I would say hard work weighs more than what one happens to know due to their background.

I'd rather concentrate on discussing the details than on whether or not someone could be said to understand a text. If it turns out, after discussing several issues, that they are entirely wrong, one could say, they don't understand the text.
 

epronovost

Well-Known Member
Can person X really claim to know/understand a text when they are a reading a translation of it?

If the translation is good, then yes it's totally possible. That's point of translation after all. Some of the artistic quality of the text may be lost or different though.

Can person X really claim to know/understand a text if they do not accurately know, first hand, the culture/idioms of the authors/receipants/transmitters of the most ancient and authorative versions of the text?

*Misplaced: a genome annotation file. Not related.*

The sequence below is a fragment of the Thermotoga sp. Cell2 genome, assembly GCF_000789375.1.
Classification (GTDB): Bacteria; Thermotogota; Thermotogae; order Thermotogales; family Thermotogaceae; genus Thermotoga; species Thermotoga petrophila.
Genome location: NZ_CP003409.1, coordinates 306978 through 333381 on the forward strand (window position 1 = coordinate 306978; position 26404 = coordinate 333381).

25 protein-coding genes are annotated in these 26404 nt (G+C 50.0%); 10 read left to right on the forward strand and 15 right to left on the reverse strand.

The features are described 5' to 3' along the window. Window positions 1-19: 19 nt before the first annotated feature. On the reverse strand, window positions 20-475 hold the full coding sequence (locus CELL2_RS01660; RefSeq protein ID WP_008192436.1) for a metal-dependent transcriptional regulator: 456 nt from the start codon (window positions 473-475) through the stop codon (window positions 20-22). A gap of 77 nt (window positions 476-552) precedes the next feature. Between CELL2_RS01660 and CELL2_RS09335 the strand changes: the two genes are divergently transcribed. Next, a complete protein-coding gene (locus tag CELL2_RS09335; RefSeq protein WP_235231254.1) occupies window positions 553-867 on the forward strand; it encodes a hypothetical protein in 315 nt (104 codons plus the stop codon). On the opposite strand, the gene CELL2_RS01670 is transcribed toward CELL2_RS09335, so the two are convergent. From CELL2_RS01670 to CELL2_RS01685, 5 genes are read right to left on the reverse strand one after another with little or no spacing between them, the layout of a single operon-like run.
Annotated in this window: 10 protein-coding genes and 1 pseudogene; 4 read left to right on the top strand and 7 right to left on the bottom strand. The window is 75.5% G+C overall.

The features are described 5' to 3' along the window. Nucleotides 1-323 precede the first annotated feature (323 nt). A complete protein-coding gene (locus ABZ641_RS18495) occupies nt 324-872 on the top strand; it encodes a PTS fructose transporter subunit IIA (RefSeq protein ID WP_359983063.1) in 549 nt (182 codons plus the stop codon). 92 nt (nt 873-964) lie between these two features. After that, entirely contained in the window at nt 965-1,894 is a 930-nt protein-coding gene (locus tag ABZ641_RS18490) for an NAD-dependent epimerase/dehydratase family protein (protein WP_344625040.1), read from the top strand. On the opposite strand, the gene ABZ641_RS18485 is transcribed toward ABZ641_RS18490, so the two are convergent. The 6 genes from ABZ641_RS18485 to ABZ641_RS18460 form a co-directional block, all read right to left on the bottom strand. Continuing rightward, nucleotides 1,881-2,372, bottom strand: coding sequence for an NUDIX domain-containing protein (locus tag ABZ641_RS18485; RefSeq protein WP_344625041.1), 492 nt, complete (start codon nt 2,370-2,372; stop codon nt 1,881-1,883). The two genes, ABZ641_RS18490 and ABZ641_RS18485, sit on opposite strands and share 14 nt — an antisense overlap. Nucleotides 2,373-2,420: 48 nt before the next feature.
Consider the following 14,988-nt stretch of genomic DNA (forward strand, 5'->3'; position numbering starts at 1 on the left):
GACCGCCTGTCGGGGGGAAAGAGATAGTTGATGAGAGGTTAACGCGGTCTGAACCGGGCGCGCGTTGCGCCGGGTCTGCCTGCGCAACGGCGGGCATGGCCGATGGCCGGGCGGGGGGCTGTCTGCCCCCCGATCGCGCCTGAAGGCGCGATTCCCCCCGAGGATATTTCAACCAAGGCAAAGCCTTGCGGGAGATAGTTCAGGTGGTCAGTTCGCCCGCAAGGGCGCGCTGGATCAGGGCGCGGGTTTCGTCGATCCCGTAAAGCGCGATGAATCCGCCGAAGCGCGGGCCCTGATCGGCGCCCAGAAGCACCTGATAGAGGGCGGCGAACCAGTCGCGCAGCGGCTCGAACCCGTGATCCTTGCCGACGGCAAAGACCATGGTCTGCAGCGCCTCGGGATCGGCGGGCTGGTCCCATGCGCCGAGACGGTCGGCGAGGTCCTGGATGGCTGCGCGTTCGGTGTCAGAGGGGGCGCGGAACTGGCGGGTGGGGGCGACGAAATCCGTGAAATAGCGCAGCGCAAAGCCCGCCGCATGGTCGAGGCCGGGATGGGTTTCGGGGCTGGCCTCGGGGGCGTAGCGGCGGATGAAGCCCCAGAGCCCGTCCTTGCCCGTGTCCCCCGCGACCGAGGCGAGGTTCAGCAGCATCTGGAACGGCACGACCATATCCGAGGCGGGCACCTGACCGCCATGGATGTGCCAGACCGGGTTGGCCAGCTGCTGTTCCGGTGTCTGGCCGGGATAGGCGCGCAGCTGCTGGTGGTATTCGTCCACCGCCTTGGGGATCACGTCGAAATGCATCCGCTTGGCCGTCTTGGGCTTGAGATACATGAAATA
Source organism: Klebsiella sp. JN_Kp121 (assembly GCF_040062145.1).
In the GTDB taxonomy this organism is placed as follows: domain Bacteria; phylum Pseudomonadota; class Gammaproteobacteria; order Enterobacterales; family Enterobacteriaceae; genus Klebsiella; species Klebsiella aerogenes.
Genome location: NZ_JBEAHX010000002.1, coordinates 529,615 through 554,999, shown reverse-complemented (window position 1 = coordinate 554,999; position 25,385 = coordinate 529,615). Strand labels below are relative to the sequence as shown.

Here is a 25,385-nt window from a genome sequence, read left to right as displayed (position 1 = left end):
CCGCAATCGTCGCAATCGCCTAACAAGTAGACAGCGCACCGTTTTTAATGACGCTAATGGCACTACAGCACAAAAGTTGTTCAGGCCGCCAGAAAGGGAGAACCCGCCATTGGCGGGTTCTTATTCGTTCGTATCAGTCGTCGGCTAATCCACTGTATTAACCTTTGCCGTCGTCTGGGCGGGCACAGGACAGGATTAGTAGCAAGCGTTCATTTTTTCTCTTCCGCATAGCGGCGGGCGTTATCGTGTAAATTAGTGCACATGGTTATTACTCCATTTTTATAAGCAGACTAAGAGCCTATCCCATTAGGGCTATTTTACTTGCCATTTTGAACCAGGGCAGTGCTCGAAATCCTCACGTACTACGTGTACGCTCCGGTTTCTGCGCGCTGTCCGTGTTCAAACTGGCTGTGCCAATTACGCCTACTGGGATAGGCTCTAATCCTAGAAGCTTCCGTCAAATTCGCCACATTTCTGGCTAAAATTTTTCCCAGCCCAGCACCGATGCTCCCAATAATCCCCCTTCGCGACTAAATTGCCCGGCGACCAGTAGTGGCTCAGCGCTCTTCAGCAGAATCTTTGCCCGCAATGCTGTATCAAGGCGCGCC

Again it depends on the nature of the text. Most texts aren't deeply tied to a culture and most often a cursory knowledge of the culture in question is more than enough to understand a text. Some philosophical and historial texts might require a more deep knowledge of the culture producing them and for those are important detail for any serious critique of a specific work.

Can person X really claim to know/understand a text when the language of the text is several thousand years old and person X is not even slightly fluent in the language the text was written in?

By definition no, you cannot understand a text you cannot read. Of course that's assuming the text hasn't been translated. If it has, you can refer to the answer to point one